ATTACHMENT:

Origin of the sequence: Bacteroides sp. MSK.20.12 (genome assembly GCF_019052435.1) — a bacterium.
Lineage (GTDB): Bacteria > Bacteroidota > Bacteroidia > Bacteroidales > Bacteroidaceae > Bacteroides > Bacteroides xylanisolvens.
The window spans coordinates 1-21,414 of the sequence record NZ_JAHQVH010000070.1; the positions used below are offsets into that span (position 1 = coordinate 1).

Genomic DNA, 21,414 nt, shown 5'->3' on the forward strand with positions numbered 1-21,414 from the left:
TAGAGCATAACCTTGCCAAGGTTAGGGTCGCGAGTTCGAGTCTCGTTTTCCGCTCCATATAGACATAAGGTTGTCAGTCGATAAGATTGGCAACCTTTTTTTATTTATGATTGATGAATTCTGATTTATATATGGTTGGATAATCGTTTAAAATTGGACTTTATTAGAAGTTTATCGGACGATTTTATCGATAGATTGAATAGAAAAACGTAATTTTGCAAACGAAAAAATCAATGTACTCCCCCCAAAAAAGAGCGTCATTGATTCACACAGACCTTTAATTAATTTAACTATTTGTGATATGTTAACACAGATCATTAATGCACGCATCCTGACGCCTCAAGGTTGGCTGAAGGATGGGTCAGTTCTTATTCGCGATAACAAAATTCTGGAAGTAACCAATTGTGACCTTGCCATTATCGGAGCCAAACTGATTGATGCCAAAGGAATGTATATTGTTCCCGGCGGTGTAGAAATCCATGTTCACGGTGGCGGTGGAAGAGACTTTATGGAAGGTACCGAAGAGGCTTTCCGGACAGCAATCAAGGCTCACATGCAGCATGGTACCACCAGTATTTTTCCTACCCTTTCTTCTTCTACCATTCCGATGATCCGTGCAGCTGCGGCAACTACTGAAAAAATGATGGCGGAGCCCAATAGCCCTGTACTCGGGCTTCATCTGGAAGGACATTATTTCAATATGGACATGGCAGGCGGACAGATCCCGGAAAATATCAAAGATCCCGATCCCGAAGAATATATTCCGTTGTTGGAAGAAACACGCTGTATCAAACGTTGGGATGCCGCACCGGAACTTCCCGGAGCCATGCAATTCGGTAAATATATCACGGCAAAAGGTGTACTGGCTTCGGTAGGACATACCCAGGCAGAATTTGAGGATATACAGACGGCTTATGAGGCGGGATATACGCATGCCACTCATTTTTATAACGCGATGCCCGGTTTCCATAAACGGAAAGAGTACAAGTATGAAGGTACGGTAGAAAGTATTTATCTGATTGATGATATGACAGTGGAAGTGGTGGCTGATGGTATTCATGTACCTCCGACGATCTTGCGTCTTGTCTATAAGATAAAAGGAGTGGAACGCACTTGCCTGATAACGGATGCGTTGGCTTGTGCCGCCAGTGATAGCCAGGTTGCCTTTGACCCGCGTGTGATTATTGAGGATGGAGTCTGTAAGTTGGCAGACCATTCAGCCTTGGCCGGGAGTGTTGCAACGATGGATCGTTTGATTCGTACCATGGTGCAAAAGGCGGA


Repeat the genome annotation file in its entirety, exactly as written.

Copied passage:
Origin of the sequence: Bacteroides sp. MSK.20.12 (genome assembly GCF_019052435.1) — a bacterium.
Lineage (GTDB): Bacteria > Bacteroidota > Bacteroidia > Bacteroidales > Bacteroidaceae > Bacteroides > Bacteroides xylanisolvens.
The window spans coordinates 1-21,414 of the sequence record NZ_JAHQVH010000070.1; the positions used below are offsets into that span (position 1 = coordinate 1).

Genomic DNA, 21,414 nt, shown 5'->3' on the forward strand with positions numbered 1-21,414 from the left:
TAGAGCATAACCTTGCCAAGGTTAGGGTCGCGAGTTCGAGTCTCGTTTTCCGCTCCATATAGACATAAGGTTGTCAGTCGATAAGATTGGCAACCTTTTTTTATTTATGATTGATGAATTCTGATTTATATATGGTTGGATAATCGTTTAAAATTGGACTTTATTAGAAGTTTATCGGACGATTTTATCGATAGATTGAATAGAAAAACGTAATTTTGCAAACGAAAAAATCAATGTACTCCCCCCAAAAAAGAGCGTCATTGATTCACACAGACCTTTAATTAATTTAACTATTTGTGATATGTTAACACAGATCATTAATGCACGCATCCTGACGCCTCAAGGTTGGCTGAAGGATGGGTCAGTTCTTATTCGCGATAACAAAATTCTGGAAGTAACCAATTGTGACCTTGCCATTATCGGAGCCAAACTGATTGATGCCAAAGGAATGTATATTGTTCCCGGCGGTGTAGAAATCCATGTTCACGGTGGCGGTGGAAGAGACTTTATGGAAGGTACCGAAGAGGCTTTCCGGACAGCAATCAAGGCTCACATGCAGCATGGTACCACCAGTATTTTTCCTACCCTTTCTTCTTCTACCATTCCGATGATCCGTGCAGCTGCGGCAACTACTGAAAAAATGATGGCGGAGCCCAATAGCCCTGTACTCGGGCTTCATCTGGAAGGACATTATTTCAATATGGACATGGCAGGCGGACAGATCCCGGAAAATATCAAAGATCCCGATCCCGAAGAATATATTCCGTTGTTGGAAGAAACACGCTGTATCAAACGTTGGGATGCCGCACCGGAACTTCCCGGAGCCATGCAATTCGGTAAATATATCACGGCAAAAGGTGTACTGGCTTCGGTAGGACATACCCAGGCAGAATTTGAGGATATACAGACGGCTTATGAGGCGGGATATACGCATGCCACTCATTTTTATAACGCGATGCCCGGTTTCCATAAACGGAAAGAGTACAAGTATGAAGGTACGGTAGAAAGTATTTATCTGATTGATGATATGACAGTGGAAGTGGTGGCTGATGGTATTCATGTACCTCCGACGATCTTGCGTCTTGTCTATAAGATAAAAGGAGTGGAACGCACTTGCCTGATAACGGATGCGTTGGCTTGTGCCGCCAGTGATAGCCAGGTTGCCTTTGACCCGCGTGTGATTATTGAGGATGGAGTCTGTAAGTTGGCAGACCATTCAGCCTTGGCCGGGAGTGTTGCAACGATGGATCGTTTGATTCGTACCATGGTGCAAAAGGCGGA